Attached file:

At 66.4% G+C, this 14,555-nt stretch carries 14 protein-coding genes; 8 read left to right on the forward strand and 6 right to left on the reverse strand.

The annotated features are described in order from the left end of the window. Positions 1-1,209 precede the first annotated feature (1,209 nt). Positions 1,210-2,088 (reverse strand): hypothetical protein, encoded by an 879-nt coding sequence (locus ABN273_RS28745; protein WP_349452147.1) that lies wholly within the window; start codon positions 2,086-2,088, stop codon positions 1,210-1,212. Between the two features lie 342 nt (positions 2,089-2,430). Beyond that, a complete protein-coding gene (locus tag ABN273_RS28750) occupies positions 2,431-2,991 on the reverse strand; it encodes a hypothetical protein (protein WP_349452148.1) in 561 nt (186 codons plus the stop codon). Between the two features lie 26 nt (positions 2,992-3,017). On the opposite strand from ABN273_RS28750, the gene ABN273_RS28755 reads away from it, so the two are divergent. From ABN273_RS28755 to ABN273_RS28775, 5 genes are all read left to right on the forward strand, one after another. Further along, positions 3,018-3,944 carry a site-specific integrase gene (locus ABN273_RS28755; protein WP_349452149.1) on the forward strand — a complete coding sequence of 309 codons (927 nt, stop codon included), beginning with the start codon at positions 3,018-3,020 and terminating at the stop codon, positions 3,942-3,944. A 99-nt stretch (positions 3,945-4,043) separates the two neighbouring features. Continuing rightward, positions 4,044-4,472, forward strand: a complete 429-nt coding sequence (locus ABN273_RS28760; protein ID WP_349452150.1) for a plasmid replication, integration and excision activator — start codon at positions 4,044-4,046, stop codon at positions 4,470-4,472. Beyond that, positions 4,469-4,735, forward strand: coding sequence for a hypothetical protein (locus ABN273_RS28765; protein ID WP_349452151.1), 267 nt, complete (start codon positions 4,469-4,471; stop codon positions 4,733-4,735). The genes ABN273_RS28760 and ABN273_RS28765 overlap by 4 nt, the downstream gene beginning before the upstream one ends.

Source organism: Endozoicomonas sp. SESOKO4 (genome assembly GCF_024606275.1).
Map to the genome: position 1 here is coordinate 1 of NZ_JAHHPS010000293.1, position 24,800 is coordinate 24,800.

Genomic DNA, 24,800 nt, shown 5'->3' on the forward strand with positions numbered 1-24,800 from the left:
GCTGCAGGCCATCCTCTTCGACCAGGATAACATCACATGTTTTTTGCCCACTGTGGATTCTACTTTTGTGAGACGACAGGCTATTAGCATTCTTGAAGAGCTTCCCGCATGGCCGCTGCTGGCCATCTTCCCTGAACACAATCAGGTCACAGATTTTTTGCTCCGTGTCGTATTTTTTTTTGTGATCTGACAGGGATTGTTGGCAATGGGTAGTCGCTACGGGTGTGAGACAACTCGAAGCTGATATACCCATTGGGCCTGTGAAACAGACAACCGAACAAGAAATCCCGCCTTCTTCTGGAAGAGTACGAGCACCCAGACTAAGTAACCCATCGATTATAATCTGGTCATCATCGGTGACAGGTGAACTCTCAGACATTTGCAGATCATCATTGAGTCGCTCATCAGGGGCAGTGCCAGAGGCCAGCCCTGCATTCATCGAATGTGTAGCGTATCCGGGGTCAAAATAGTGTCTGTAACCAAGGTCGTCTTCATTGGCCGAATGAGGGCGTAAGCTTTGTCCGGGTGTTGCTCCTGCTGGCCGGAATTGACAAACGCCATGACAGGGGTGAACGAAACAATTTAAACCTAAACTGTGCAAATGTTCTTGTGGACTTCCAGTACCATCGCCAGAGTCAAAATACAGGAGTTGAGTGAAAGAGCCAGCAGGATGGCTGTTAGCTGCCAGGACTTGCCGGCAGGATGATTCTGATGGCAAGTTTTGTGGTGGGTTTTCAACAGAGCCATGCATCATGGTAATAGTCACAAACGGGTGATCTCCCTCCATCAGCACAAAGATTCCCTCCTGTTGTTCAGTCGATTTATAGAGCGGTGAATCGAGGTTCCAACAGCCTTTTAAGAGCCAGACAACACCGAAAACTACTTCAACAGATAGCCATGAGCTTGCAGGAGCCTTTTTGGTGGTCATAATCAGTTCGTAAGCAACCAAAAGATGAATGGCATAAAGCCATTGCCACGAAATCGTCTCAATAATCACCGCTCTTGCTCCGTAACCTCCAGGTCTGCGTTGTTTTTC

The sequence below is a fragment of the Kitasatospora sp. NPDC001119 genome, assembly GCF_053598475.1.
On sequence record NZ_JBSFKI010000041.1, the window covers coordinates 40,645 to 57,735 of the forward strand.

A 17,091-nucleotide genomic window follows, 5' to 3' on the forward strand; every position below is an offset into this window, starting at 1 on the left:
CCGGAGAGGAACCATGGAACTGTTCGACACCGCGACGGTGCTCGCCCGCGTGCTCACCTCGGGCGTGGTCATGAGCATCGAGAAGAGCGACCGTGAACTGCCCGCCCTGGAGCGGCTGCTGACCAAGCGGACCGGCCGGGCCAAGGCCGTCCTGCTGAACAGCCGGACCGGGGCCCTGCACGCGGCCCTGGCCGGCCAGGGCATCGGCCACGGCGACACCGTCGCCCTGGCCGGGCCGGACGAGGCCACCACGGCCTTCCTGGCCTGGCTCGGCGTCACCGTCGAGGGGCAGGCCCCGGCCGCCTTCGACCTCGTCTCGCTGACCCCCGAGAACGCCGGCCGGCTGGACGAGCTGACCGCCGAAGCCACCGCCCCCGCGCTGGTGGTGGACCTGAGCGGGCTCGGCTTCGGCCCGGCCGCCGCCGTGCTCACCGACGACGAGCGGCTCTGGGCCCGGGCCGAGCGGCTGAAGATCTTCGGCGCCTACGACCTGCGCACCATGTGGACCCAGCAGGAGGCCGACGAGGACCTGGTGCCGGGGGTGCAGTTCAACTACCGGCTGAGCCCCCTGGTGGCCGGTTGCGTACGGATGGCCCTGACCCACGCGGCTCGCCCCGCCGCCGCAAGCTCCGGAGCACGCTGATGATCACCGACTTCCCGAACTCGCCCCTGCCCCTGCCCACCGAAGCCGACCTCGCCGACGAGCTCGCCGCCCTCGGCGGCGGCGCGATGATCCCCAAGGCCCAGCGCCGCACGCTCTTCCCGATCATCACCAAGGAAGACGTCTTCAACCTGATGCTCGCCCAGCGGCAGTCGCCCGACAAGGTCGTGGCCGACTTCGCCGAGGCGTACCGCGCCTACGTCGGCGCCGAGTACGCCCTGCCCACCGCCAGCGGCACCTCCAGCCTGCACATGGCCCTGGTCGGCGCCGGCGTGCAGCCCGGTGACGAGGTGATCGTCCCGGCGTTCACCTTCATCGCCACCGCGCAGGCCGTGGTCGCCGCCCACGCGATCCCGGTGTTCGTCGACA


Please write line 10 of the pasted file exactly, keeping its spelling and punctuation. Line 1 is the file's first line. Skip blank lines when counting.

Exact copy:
CCGGAGAGGAACCATGGAACTGTTCGACACCGCGACGGTGCTCGCCCGCGTGCTCACCTCGGGCGTGGTCATGAGCATCGAGAAGAGCGACCGTGAACTGCCCGCCCTGGAGCGGCTGCTGACCAAGCGGACCGGCCGGGCCAAGGCCGTCCTGCTGAACAGCCGGACCGGGGCCCTGCACGCGGCCCTGGCCGGCCAGGGCATCGGCCACGGCGACACCGTCGCCCTGGCCGGGCCGGACGAGGCCACCACGGCCTTCCTGGCCTGGCTCGGCGTCACCGTCGAGGGGCAGGCCCCGGCCGCCTTCGACCTCGTCTCGCTGACCCCCGAGAACGCCGGCCGGCTGGACGAGCTGACCGCCGAAGCCACCGCCCCCGCGCTGGTGGTGGACCTGAGCGGGCTCGGCTTCGGCCCGGCCGCCGCCGTGCTCACCGACGACGAGCGGCTCTGGGCCCGGGCCGAGCGGCTGAAGATCTTCGGCGCCTACGACCTGCGCACCATGTGGACCCAGCAGGAGGCCGACGAGGACCTGGTGCCGGGGGTGCAGTTCAACTACCGGCTGAGCCCCCTGGTGGCCGGTTGCGTACGGATGGCCCTGACCCACGCGGCTCGCCCCGCCGCCGCAAGCTCCGGAGCACGCTGATGATCACCGACTTCCCGAACTCGCCCCTGCCCCTGCCCACCGAAGCCGACCTCGCCGACGAGCTCGCCGCCCTCGGCGGCGGCGCGATGATCCCCAAGGCCCAGCGCCGCACGCTCTTCCCGATCATCACCAAGGAAGACGTCTTCAACCTGATGCTCGCCCAGCGGCAGTCGCCCGACAAGGTCGTGGCCGACTTCGCCGAGGCGTACCGCGCCTACGTCGGCGCCGAGTACGCCCTGCCCACCGCCAGCGGCACCTCCAGCCTGCACATGGCCCTGGTCGGCGCCGGCGTGCAGCCCGGTGACGAGGTGATCGTCCCGGCGTTCACCTTCATCGCCACCGCGCAGGCCGTGGTCGCCGCCCACGCGATCCCGGTGTTCGTCGACA